Some agencies specialize in handling influencer marketing for businesses. However, it can pay to manage your influencers in-house rather than contracting the work out to a third party. Explore the reasons why this is and learn more about what it takes to build a successful influencer team from within your organization.
Why Manage Influencers from Within?
Handling influencer campaigns and managing influencer relationships in-house means that you can have direct leadership over influencer campaigns. You’re in control when you don’t leave this important strategy to a third party. An in-house team can ensure that your brand partners exclusively with influencers who are ideally suited to your general marketing goals. They’ll also work hard at making those partnerships stronger and more direct.
The more direct your connection is with an influencer, the more likely they are to genuinely appreciate your brand. Good relationships with influencers can lead to more authentic campaigns that reflect each influencer’s genuine enthusiasm for your products and positive feelings about your brand. It’s harder to forge that kind of honest connection when you’re working through an agency conduit.
Think about it this way. Influencers, particularly those who already have large followings and a lot of social capital, often field dozens of offers at a time. You can stand out by being both well organized and showing a genuine interest in the influencer as an individual personality. When you have a dedicated team, you can devote the time necessary to creating good pitches and forging strong, ongoing relationships.
Roles in an Effective In-House Influencer Team
It’s a good idea for your in-house team to be dedicated to influencer marketing as a distinct activity. Every brand has its own strategy for and approach to influencer marketing. However, there are a few universal job roles that should be part of every influencer team. These roles cover the basic bases for regular job activities that are vital to your team’s continued success.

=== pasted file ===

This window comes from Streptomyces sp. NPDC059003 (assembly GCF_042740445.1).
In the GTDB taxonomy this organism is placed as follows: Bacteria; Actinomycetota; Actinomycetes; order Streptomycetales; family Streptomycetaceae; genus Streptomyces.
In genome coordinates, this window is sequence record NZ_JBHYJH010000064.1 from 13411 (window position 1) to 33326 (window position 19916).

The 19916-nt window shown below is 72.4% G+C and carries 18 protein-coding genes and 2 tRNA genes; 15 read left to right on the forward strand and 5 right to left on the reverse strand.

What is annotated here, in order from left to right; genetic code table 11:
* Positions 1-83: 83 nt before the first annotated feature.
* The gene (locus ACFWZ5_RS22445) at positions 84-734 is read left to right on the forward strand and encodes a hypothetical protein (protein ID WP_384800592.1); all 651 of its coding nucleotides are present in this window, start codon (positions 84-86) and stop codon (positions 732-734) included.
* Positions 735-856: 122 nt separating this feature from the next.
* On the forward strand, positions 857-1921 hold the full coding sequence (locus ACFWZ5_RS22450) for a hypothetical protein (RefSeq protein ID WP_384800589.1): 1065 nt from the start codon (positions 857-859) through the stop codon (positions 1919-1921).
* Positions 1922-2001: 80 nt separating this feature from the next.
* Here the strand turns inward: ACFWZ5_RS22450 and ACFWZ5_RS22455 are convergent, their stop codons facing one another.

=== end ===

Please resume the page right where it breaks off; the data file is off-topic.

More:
Keep scale in mind when you strategize how many people should be on your influencer team. Your organization may not be big enough to break each of these roles out into an individual job title just yet. But it’s still important that your team handles these tasks. You can combine these different roles and split them between any number of people on a smaller team.
If you plan to create a multi-person influencer team in-house, make sure there’s a clear leader to whom everyone else on the team reports. The person at the helm can make big-picture decisions about strategy and take responsibility for the success of the influencer marketing program.
Finding the right influencers to work with your brand can be a major undertaking, particularly if you want to really lean into this marketing strategy. Designate a person whose job focuses both on research to find the right influencers and on outreach to make deals with those influencers. This person can be responsible for making sure initial contact is done right, including vetting influencer accounts for audience quality.
The influencers you work with might have their own management teams. It’s still helpful to have someone on your side to be the point person for coordinating promotions and answering questions. This role can be one that handles onboarding, arranges payment, schedules posts, proofreads content and makes sure all agreements are signed.
It’s important to make sure that your influencer marketing efforts are actually paying off. Data collection and analysis of KPIs is an essential part of any influencer team.
Do traffic and sales increase noticeably after an influencer posts something relating to your brand? Are you tracking general growth relating to particular campaigns? How is engagement for both your brand and your influencers’ branded posts? Someone on your team should be responsible for gathering and sharing this data with the team, particularly with management.
Compliance and Legal
Influencers need to follow a lot of rules when they post sponsored content. You should also have clear, detailed contracts with your influencers that hold up in case of any disputes. You may not want to bring in a dedicated lawyer to handle influencer contracts and compliance full-time. There should still be someone who keeps track of influencer content to make sure it always follows applicable rules and laws.
Moving Forward with Your In-House Influencer Team
In-house influencer marketing teams are usually treated as marketing department teams. It’s a good idea to speak with marketing leadership in order to come up with an implementation plan. Your existing marketing team may have members who are experienced with influencer marketing. Their current job responsibilities might also line up with some of the influencer team roles described above. That means you may not need to do extensive hiring to get your team off the ground.
Whichever direction you decide to go with hiring, understand that influencer marketing team members should generally be outgoing and enthusiastic. This is especially true if their jobs require outreach and relationship management. Influencer marketing offers an exciting promotional opportunity, but it’s important that you get your approach just right to maximize your potential for success.